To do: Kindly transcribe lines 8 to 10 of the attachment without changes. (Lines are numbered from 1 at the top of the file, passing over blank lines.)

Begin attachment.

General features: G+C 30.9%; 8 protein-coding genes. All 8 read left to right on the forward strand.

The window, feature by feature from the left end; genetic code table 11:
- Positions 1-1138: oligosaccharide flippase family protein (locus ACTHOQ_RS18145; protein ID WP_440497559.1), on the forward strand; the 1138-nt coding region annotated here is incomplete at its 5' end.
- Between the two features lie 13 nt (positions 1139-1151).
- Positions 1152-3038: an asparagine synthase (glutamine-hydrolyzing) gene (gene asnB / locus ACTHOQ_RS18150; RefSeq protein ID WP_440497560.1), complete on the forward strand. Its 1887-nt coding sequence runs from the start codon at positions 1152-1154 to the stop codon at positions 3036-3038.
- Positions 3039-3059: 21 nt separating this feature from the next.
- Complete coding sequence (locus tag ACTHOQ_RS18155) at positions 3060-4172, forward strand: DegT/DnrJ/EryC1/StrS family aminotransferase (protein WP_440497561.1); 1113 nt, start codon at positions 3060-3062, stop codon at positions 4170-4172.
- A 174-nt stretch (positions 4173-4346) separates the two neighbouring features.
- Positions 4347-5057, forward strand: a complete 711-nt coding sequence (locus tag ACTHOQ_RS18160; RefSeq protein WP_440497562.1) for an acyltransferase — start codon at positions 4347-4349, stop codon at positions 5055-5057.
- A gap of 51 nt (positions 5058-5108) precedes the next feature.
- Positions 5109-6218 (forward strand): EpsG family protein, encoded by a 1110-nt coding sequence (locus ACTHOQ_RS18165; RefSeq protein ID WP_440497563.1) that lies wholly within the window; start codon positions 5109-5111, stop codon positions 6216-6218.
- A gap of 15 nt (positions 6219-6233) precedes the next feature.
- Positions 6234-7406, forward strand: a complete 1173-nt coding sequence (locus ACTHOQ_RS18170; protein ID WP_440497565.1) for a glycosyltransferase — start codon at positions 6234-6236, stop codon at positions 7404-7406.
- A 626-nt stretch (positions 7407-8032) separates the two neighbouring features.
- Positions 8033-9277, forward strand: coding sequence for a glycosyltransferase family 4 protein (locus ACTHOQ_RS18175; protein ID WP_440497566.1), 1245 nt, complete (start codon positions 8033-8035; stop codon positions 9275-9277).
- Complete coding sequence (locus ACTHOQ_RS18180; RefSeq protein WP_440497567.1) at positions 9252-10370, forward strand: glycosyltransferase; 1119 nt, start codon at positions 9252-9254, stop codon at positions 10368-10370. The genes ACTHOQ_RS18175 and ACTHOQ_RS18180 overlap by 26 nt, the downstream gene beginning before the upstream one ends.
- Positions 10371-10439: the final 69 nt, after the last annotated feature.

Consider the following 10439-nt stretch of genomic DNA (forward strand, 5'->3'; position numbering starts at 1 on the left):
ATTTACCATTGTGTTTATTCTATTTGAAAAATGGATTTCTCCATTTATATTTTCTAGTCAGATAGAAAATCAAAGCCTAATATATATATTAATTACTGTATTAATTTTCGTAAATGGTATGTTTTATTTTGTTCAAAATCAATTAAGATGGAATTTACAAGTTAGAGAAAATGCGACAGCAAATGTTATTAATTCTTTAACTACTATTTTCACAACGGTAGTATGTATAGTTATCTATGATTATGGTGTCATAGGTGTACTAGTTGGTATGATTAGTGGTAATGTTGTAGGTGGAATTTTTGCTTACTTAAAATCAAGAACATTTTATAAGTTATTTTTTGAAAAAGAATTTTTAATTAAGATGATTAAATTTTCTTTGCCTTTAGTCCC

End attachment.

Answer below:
- A 174-nt stretch (positions 4173-4346) separates the two neighbouring features.
- Positions 4347-5057, forward strand: a complete 711-nt coding sequence (locus tag ACTHOQ_RS18160; RefSeq protein WP_440497562.1) for an acyltransferase — start codon at positions 4347-4349, stop codon at positions 5055-5057.
- A gap of 51 nt (positions 5058-5108) precedes the next feature.